Monday, October 05, 2015

PEDIATRICS - Ending of Coke Relationship

"American Academy of Pediatrics decides relationship with Coke is not so sweet" PBS NewsHour 9/30/2015


SUMMARY:  Coca-Cola, the world's largest producer of sugary beverages, had been a partner and sponsor of the American Academy of Pediatrics.  But the Academy is now ending its relationship after revelations that the company has paid for scientific research playing down the role of soda in obesity.  Hari Sreenivasan learns more from Anahad O'Connor of The New York Times.

HARI SREENIVASAN (NewsHour):  Coke is the world’s largest producer of sugary beverages, so you might not think the American Academy of Pediatrics would partner with the company.  But that had indeed been the case until this week.  It was a main sponsor of the academy’s Web site,, and a past sponsor of the group’s national conference.

It’s provided over $100 million in financial support to other professional medical and health groups as well.  The Academy is now ending its relationship with Coke.  And it comes after a recent story in The New York Times laid out how the company has paid for scientific research that plays down the role of soda in obesity.

Anahad O’Connor has been working on these stories, joins me now.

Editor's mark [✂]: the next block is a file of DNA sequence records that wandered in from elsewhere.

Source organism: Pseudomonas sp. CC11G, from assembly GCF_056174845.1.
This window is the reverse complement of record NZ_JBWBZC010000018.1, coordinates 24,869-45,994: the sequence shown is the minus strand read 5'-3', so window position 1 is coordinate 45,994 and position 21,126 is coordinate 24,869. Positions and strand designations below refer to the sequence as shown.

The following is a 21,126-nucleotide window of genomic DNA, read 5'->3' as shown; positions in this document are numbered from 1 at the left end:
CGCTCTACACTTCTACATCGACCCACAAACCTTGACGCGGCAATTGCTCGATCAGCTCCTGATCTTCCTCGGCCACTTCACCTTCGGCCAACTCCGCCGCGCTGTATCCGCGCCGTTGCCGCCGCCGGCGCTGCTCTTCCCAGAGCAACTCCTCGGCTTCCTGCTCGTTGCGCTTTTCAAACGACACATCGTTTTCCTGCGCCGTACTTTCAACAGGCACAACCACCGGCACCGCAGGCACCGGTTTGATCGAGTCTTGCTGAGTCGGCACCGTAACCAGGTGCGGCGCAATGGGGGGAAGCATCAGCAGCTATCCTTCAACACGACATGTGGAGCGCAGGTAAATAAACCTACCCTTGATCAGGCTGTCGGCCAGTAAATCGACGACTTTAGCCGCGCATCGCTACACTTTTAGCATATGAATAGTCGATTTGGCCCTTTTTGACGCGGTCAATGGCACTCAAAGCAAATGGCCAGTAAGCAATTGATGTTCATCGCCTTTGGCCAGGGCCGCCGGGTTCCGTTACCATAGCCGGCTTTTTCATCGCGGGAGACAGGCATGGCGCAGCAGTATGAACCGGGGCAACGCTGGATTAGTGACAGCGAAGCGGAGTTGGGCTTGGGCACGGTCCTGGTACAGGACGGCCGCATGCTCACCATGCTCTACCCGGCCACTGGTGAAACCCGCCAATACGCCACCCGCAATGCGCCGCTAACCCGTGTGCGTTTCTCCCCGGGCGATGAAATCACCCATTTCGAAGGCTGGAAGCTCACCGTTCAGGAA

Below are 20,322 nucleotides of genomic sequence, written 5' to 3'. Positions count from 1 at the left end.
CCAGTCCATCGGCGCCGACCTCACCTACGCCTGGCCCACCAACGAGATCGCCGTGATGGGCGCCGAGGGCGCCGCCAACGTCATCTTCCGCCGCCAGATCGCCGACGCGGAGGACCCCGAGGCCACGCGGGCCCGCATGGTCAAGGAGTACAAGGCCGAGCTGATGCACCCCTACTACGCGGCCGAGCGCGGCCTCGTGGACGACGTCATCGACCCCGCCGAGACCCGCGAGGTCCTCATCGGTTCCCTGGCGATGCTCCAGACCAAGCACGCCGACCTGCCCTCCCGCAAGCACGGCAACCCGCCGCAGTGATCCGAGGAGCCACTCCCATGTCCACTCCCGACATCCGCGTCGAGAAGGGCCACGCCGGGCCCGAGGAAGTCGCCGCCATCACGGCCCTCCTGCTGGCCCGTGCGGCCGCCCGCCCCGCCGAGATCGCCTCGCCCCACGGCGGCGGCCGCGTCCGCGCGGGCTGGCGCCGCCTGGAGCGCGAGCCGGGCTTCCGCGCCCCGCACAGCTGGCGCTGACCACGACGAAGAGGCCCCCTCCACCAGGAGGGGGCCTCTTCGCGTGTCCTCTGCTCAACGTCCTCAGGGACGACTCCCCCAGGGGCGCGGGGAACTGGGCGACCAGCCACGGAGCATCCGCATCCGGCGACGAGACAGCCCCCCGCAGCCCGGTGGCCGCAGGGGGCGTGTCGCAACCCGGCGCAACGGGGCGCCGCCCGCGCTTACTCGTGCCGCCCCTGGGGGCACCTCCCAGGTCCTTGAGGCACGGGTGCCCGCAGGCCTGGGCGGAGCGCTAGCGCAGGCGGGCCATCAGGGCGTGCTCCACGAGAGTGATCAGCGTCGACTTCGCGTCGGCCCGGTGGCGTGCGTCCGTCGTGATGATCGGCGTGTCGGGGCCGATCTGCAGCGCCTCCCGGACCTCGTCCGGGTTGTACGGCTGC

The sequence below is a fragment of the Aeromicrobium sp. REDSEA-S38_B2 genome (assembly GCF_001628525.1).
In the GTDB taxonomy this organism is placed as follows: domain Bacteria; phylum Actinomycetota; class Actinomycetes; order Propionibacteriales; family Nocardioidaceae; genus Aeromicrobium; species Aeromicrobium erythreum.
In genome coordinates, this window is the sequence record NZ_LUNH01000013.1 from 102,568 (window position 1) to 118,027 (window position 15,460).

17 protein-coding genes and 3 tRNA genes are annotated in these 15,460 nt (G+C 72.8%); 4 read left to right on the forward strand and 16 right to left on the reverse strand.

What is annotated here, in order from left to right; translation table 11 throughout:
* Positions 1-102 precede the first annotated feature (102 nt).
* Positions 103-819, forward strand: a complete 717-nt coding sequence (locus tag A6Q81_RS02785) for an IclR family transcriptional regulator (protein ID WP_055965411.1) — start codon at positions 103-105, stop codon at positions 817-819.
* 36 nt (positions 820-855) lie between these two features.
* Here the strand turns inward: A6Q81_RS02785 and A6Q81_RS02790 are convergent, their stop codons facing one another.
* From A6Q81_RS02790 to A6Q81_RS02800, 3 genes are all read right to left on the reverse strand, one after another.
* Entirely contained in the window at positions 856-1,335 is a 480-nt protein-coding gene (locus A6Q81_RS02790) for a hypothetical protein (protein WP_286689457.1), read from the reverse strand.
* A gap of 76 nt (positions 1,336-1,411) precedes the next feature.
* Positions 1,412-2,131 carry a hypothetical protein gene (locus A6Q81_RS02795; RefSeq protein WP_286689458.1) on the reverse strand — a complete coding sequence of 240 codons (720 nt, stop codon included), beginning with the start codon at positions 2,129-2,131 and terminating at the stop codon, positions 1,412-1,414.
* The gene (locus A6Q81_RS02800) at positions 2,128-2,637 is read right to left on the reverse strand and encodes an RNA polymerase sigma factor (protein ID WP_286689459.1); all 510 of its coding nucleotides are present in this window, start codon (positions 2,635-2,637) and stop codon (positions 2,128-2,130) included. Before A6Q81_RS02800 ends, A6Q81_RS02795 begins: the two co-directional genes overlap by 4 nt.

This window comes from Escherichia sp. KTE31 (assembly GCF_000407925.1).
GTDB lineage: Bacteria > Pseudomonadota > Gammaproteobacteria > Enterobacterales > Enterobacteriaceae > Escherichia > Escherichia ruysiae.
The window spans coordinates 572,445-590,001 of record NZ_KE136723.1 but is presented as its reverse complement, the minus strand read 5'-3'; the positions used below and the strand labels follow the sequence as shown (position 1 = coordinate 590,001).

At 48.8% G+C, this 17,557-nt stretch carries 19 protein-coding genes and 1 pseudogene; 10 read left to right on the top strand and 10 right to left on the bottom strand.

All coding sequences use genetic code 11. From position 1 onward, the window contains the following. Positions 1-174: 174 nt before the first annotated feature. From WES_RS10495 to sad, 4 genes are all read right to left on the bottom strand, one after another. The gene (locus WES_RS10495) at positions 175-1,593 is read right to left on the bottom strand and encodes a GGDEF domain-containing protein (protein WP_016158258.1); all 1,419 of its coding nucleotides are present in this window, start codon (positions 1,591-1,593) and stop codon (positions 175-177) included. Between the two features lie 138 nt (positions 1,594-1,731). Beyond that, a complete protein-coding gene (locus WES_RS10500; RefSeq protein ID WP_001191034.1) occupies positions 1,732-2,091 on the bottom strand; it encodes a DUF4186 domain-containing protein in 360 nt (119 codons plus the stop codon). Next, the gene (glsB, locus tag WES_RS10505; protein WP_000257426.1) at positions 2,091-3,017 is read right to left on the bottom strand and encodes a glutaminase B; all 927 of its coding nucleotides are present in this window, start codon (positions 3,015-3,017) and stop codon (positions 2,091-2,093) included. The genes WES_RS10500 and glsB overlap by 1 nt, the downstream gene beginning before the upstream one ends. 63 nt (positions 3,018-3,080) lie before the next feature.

So, I guess the first story — or the most recent story first, what’s the connection between Coke and the Academy of Pediatrics?

ANAHAD O’CONNOR, The New York Times:  So, the first story I did was looking at Coke’s — the money that they were paying a lot of researchers and institutions to do research that, you know, was downplaying the role of sugary drinks in obesity.

And in response to that story, the CEO of Coca-Cola said, we’re not trying to deceive the public.  We’re trying to work with institutions to promote active healthy living, and we are going to release all of the funding that we provided to scientists, universities, to health groups over the past five years.

And so they released a trove of data showing this extensive number of grants.  And in that data, we saw that the American Academy of Pediatrics was in there, and Coke had provided something like $3 million to the Academy, at least over the past five years.

HARI SREENIVASAN:  And how do the pediatricians feel?

ANAHAD O’CONNOR:  So, the actual members of the Academy — and there’s more than 64,000 pediatricians who are part of this Academy — it’s very prestigious — a lot of them are very upset.  When I spoke to them, they said they couldn’t believe that the Academy had partnered with Coke or worked with it to any extent, because sugary drinks are considered a very major factor in the obesity epidemic, especially among children.

These pediatricians see the effects of it firsthand.  They see type 2 diabetes, hypertension.  You know, all these diseases that used to occur in middle age and later in life, they see them in children now.  And they think that sugary drinks are a primary influence of that.  So, pediatricians were very upset.

No comments: